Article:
Monday, September 17, 2012

Forget it, Jake- it's Terriers

By Erin Jackson

Terriers, like much of film noir, takes place in Southern California with a damsel in distress that leads to a case that quickly turns out to be so much more than our PI bargained for. It's hard to ignore the echoes of the neo-Noir classic Chinatown in its corrupt development deal plotline. However, Terriers lacks the dark fog, the stylized shadowy figures and other conceits of the genre. The action takes place mostly in the light of day, and in some ways the slacker-PI and dark buddy-comedy aspects of the show lessen the blow of the gritty subject matter, but in other ways, we see how a dark underbelly can reside anywhere, even in an idyllic oceanside town.

From the get go, Terriers sets itself apart from not only its Film Noir predecessors but from most TV dramas these days, as Terriers features a true hero, a guy we routinely root for and are rarely disappointed in. Donal Logue plays Hank Dollworth, an ex-cop who sobered up and starts a semi-reputable private detective agency. Hank utilizes his finely tuned skill set of a scoundrel on the outside of polite society for the benefit of mankind. He doesn't play by the rules but isn't without morals. In the first episode alone he is given ample opportunities to back down from his quest to take down a corrupt developer, to look the other way when people he cares about are framed and to profit from it. But he doesn't. At one point in the pilot he walks into a liquor store, stares down the wall of bottles and picks one up, and I yell at my TV, thinking that he is back on the wagon (off the wagon?) only to see in the next scene the bottle is for his former boss on the force, and it's a peace offering, and I wanted to give my TV a hug.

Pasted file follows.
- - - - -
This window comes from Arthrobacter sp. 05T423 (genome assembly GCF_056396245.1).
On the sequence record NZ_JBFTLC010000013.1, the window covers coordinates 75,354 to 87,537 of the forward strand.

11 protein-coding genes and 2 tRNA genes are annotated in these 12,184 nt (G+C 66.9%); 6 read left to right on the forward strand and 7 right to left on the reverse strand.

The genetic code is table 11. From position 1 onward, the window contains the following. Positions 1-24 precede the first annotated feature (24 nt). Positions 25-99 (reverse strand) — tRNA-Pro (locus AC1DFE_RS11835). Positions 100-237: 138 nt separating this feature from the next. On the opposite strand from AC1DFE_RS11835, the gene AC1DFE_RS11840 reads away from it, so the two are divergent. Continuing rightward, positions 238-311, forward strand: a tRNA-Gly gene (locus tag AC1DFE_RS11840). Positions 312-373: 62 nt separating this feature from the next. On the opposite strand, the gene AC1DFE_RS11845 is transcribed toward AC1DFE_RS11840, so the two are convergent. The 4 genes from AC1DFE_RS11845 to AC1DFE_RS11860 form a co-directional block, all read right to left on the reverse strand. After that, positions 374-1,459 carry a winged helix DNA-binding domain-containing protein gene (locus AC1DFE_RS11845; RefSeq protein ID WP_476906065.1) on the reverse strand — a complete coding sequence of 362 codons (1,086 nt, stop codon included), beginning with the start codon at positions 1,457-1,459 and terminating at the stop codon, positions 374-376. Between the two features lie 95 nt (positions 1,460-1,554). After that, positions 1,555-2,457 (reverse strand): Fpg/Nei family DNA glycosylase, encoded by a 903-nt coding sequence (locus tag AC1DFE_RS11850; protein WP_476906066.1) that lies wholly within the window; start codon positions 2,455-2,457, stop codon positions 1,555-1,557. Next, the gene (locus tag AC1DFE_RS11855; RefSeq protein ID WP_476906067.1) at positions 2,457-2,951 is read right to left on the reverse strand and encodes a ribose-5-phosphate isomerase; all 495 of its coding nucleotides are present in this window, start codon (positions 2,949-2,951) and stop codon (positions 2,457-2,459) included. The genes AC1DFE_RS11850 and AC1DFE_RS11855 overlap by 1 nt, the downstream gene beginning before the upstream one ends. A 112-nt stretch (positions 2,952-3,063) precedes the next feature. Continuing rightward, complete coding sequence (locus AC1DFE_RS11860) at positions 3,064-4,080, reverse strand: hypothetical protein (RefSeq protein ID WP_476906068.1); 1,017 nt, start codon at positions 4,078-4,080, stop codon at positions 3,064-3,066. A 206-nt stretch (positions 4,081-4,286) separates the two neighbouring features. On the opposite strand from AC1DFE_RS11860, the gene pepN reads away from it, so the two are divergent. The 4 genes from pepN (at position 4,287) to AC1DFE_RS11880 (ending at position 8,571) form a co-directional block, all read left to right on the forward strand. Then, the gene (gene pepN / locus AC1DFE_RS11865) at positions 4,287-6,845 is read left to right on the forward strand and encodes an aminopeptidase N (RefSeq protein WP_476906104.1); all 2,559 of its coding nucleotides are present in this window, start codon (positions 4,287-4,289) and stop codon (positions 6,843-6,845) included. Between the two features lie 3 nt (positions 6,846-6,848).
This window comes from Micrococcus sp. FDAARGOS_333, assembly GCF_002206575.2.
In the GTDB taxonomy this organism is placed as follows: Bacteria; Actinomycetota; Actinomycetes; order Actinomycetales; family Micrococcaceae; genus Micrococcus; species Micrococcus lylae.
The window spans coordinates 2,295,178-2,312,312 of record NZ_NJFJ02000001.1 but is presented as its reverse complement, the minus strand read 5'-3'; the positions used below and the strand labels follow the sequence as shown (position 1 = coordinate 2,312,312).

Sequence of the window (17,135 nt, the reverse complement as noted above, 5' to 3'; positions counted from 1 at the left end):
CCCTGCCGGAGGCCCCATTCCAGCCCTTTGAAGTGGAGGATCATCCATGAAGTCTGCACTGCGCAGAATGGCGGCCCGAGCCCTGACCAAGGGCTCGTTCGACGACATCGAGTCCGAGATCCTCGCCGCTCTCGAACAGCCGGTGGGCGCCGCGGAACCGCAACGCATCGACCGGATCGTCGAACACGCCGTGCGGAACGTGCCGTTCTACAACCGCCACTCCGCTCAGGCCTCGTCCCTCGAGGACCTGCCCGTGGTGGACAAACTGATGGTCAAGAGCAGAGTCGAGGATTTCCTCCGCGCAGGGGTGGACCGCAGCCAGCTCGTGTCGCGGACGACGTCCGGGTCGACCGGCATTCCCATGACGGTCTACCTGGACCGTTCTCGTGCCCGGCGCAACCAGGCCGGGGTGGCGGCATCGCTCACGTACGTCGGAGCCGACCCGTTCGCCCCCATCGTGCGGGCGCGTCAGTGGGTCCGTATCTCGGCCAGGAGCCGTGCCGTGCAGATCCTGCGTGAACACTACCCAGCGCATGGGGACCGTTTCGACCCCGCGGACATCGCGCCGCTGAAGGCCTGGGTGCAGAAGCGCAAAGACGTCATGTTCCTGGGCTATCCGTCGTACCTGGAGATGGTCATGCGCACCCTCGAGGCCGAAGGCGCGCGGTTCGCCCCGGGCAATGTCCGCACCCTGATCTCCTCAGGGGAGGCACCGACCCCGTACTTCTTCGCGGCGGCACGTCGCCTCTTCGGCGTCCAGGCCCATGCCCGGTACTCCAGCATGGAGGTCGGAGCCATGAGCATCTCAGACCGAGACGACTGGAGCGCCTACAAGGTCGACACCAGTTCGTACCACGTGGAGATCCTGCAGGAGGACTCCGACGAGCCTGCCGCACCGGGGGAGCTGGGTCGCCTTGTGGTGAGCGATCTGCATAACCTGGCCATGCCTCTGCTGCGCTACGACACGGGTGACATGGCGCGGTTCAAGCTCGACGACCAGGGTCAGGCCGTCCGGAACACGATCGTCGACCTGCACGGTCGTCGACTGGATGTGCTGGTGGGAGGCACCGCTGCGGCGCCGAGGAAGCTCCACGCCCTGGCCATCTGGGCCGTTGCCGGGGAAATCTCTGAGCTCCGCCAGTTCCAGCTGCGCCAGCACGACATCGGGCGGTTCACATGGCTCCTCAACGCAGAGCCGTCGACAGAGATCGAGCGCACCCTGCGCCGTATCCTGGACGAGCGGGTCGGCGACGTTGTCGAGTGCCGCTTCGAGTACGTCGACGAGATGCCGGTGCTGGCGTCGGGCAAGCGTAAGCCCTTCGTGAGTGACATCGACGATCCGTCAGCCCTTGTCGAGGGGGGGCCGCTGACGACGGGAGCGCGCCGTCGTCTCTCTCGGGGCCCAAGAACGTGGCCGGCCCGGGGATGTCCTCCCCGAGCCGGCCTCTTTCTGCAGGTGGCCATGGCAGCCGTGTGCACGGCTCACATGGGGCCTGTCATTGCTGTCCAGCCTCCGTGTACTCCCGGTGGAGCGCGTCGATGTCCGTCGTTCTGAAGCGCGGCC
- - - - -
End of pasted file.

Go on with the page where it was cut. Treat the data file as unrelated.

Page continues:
And Britt, his partner, is in a committed relationship with a wonderful girl who he is trying his best to be good enough for. Their lawyer Maggie Lefferts is very pregnant and very talented, way better than these two schmucks deserve but how I love her for trying to guide them through the dangerous terrain of pursuing a big time criminal on a low budget. And I even like Hank's ex-wife Gretchen, and so does Hank, really. There aren't a lot of people I wish ill upon; just a bunch of imperfect people trying and failing and trying again, which is so refreshing to see.

It almost goes without saying that this 1) well reviewed series with 2) a small but loyal fan base that 3) has a horrible name got cancelled pretty quickly. There are rumors of Terriers becoming a movie in the future, or getting picked up on Netflix, Arrested Development-style, and either of these things (or both) would be amazing. Though the season ends satisfyingly (this isn't one of those series that feels truncated at one season) these characters and actors merit more time, and if you have Netflix, do yourself a favor and get to know them.

Erin Floyd Jackson has been BFFs with TV since she was a wee one when she would play TV Network Executive. She went to school to learn about how and why TV is the way it is and hopes to someday tear someone's creative vision down and re-edit it to her liking. In the meantime, she and her husband live in Huntsville, Alabama and they occasionally "blog" here ( when they are not geeking out over all the SCIENCE! in the Rocket City.

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